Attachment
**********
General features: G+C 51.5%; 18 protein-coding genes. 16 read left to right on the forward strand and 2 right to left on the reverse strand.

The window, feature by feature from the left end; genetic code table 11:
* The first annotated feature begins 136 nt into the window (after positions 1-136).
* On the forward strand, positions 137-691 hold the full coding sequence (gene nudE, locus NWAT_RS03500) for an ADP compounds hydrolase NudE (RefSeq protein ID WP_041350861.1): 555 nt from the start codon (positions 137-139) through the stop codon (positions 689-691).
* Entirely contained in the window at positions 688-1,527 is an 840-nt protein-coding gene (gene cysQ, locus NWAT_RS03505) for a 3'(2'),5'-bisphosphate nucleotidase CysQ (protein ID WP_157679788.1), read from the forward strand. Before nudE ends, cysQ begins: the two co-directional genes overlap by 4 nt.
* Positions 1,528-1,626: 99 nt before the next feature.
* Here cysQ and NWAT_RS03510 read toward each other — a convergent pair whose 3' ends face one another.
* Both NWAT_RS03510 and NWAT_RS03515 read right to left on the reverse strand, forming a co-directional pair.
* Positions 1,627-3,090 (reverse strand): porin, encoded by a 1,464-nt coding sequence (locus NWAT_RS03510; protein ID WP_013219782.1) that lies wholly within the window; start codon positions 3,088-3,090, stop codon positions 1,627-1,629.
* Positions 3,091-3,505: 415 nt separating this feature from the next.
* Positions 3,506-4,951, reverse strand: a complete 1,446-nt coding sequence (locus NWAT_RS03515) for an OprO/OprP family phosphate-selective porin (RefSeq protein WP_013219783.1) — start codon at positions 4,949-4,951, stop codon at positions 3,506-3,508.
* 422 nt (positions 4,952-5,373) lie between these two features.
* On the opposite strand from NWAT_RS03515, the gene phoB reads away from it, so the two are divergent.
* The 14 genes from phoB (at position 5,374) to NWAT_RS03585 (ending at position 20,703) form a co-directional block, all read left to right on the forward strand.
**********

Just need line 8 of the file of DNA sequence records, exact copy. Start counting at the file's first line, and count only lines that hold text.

* Both NWAT_RS03510 and NWAT_RS03515 read right to left on the reverse strand, forming a co-directional pair.